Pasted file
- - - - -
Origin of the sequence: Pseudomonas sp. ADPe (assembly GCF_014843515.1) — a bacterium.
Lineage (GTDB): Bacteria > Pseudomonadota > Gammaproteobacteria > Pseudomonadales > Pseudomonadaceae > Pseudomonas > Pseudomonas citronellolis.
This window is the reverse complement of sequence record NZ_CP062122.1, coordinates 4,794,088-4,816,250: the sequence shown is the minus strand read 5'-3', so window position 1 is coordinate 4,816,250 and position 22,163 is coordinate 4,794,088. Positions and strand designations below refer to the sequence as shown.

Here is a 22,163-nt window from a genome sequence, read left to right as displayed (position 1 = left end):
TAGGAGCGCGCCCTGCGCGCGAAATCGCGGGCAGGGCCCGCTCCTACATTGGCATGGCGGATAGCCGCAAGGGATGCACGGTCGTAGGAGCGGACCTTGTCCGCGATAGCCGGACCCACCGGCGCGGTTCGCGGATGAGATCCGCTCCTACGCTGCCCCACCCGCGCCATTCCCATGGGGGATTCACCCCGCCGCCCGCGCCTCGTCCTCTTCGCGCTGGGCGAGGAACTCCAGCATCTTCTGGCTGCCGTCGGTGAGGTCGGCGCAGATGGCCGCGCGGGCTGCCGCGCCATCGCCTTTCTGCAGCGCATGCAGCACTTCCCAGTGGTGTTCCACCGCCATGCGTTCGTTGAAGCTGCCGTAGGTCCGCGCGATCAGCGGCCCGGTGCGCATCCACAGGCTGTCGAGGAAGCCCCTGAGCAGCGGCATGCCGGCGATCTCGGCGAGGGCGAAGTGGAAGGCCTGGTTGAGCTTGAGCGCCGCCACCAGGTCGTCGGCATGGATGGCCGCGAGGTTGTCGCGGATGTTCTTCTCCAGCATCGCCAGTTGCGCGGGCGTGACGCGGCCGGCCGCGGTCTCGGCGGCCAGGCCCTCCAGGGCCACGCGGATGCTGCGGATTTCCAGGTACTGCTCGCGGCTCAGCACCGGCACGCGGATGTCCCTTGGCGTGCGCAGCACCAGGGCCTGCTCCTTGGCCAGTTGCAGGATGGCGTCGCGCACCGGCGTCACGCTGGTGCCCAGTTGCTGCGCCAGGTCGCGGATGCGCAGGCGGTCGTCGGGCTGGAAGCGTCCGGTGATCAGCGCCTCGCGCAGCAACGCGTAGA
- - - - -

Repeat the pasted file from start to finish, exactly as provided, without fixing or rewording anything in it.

Origin of the sequence: Pseudomonas sp. ADPe (assembly GCF_014843515.1) — a bacterium.
Lineage (GTDB): Bacteria > Pseudomonadota > Gammaproteobacteria > Pseudomonadales > Pseudomonadaceae > Pseudomonas > Pseudomonas citronellolis.
This window is the reverse complement of sequence record NZ_CP062122.1, coordinates 4,794,088-4,816,250: the sequence shown is the minus strand read 5'-3', so window position 1 is coordinate 4,816,250 and position 22,163 is coordinate 4,794,088. Positions and strand designations below refer to the sequence as shown.

Here is a 22,163-nt window from a genome sequence, read left to right as displayed (position 1 = left end):
TAGGAGCGCGCCCTGCGCGCGAAATCGCGGGCAGGGCCCGCTCCTACATTGGCATGGCGGATAGCCGCAAGGGATGCACGGTCGTAGGAGCGGACCTTGTCCGCGATAGCCGGACCCACCGGCGCGGTTCGCGGATGAGATCCGCTCCTACGCTGCCCCACCCGCGCCATTCCCATGGGGGATTCACCCCGCCGCCCGCGCCTCGTCCTCTTCGCGCTGGGCGAGGAACTCCAGCATCTTCTGGCTGCCGTCGGTGAGGTCGGCGCAGATGGCCGCGCGGGCTGCCGCGCCATCGCCTTTCTGCAGCGCATGCAGCACTTCCCAGTGGTGTTCCACCGCCATGCGTTCGTTGAAGCTGCCGTAGGTCCGCGCGATCAGCGGCCCGGTGCGCATCCACAGGCTGTCGAGGAAGCCCCTGAGCAGCGGCATGCCGGCGATCTCGGCGAGGGCGAAGTGGAAGGCCTGGTTGAGCTTGAGCGCCGCCACCAGGTCGTCGGCATGGATGGCCGCGAGGTTGTCGCGGATGTTCTTCTCCAGCATCGCCAGTTGCGCGGGCGTGACGCGGCCGGCCGCGGTCTCGGCGGCCAGGCCCTCCAGGGCCACGCGGATGCTGCGGATTTCCAGGTACTGCTCGCGGCTCAGCACCGGCACGCGGATGTCCCTTGGCGTGCGCAGCACCAGGGCCTGCTCCTTGGCCAGTTGCAGGATGGCGTCGCGCACCGGCGTCACGCTGGTGCCCAGTTGCTGCGCCAGGTCGCGGATGCGCAGGCGGTCGTCGGGCTGGAAGCGTCCGGTGATCAGCGCCTCGCGCAGCAACGCGTAGA